How geckos might show there's no such thing as Spiderman
Scientists studied 225 climbing animal species and found that geckos may be the largest animals capable of scaling vertical, smooth walls.
Sorry Spiderman fans, but scientists may have disproved his signature move. Humans are too big and have too small feet to climb a wall like a spider, according to a new study.
Hundreds of smaller animals, from tiny mites to geckos, have adhesive footpads that help them scale a vertical wall or other tricky surface. But new research suggests that the bigger the animal, the larger their sticky footpads must be.
In fact, the scientists say, geckos are the largest animals capable of Spiderman-like maneuvers because of this sticky surface-to-body-size relationship. A human would need to have adhesive pads on about 40 percent of their body to scale a smooth wall with the same ease, according to the new paper published Monday in the journal Proceedings of the National Academy of Sciences.
"If a human, for example, wanted to climb up a wall the way a gecko does, we’d need impractically large sticky feet – and shoes in European size 145 or US size 114," study senior author Walter Federle said in a news release.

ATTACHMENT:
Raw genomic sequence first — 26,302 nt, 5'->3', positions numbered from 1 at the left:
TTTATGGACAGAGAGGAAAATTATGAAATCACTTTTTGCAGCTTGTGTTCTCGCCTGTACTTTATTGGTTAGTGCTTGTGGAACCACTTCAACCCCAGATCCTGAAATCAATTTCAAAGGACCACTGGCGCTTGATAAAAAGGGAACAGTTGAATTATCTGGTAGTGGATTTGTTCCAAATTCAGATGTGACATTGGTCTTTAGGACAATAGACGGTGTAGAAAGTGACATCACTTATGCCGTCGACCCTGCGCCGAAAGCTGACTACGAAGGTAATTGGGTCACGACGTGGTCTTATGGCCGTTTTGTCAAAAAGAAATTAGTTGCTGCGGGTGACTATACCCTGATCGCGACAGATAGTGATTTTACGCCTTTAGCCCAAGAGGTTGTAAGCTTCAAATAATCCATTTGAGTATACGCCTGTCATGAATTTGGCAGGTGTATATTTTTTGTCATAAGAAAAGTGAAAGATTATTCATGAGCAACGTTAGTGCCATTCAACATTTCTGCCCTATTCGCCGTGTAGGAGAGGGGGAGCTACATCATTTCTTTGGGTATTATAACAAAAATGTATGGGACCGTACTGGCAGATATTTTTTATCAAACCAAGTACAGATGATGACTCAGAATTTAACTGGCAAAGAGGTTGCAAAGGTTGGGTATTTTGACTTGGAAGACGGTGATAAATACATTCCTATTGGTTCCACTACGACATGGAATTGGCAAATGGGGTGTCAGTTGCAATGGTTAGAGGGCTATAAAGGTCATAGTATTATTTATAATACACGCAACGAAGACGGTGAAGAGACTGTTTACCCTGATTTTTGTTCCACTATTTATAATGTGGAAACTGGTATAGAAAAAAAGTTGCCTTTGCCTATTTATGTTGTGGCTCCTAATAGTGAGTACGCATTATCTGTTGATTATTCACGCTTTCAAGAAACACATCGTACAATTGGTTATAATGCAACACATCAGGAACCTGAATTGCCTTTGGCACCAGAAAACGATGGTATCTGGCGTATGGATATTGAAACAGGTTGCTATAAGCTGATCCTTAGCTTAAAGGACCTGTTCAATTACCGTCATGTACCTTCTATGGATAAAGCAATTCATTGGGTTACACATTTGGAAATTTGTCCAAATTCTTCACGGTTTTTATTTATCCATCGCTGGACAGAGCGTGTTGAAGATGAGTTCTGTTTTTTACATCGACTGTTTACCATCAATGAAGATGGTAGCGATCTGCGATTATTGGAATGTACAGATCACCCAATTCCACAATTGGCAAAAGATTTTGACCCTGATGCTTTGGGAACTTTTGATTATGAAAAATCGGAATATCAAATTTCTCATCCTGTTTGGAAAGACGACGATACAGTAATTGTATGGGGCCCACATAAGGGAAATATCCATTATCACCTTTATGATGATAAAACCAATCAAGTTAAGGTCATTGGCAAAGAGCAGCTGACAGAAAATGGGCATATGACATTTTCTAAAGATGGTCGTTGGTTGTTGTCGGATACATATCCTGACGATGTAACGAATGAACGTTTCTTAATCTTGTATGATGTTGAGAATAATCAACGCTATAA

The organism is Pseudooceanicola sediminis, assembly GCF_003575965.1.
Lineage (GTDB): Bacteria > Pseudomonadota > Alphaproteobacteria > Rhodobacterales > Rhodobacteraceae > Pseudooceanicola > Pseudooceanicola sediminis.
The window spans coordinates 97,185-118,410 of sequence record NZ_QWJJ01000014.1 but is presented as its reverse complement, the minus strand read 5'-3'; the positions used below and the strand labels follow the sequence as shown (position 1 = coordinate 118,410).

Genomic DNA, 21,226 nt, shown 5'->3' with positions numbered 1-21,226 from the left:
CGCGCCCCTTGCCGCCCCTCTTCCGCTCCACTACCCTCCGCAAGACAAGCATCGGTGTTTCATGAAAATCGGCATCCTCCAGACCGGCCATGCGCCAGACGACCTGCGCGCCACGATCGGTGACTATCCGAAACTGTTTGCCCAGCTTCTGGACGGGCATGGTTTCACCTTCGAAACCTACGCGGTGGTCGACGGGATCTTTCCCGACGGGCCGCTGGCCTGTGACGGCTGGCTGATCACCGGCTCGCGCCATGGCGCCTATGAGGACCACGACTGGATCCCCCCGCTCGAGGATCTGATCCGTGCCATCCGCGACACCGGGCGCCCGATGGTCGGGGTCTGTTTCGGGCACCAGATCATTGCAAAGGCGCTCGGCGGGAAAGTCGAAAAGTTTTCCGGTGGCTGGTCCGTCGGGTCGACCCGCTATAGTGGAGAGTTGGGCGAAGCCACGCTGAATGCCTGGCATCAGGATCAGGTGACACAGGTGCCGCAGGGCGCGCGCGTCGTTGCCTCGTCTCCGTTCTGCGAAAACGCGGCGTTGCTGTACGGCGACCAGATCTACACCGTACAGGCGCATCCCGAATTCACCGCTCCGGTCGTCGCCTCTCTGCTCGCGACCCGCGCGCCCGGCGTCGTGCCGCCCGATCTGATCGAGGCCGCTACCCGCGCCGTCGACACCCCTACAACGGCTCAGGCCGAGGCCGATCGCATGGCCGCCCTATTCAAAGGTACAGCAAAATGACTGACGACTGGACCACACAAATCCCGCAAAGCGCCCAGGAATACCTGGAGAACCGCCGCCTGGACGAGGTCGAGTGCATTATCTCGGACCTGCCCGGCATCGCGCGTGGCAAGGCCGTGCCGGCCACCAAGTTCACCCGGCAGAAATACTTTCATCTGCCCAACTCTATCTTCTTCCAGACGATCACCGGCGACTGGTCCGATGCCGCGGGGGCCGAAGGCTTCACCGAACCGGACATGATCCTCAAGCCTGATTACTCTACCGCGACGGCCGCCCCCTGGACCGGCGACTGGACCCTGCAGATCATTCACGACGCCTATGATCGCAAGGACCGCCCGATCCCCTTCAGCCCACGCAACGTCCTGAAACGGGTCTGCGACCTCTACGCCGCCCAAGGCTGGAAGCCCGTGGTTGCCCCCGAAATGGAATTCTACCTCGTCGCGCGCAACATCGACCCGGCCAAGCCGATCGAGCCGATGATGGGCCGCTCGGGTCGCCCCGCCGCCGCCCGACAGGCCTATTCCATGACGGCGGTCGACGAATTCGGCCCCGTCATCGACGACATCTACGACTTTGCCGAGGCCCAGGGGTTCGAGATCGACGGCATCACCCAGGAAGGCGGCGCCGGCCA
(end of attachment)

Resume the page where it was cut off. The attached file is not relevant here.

It comes down to a greater gravitational pull of the larger animal.
"As animals increase in size, the amount of body surface area per volume decreases – an ant has a lot of surface area and very little volume, and an elephant is mostly volume with not much surface area," study lead author David Labonte explained.
"This poses a problem for larger climbing animals because, when they are bigger and heavier, they need more sticking power, but they have comparatively less body surface available for sticky footpads. This implies that there is a maximum size for animals climbing with sticky footpads – and that turns out to be about the size of a gecko."
But there may still be hope for Spiderman wannabes. The scientists did notice a few animals whose sticky footpads did not increase as fast as they should compared to similar species. Instead, the pads themselves get stickier.
"We found that tree frogs have switched to this second option of making pads stickier rather than bigger," study coauthor Christofer Clemente said. "It’s remarkable that we see two different evolutionary solutions to the problem of getting big and sticking to walls."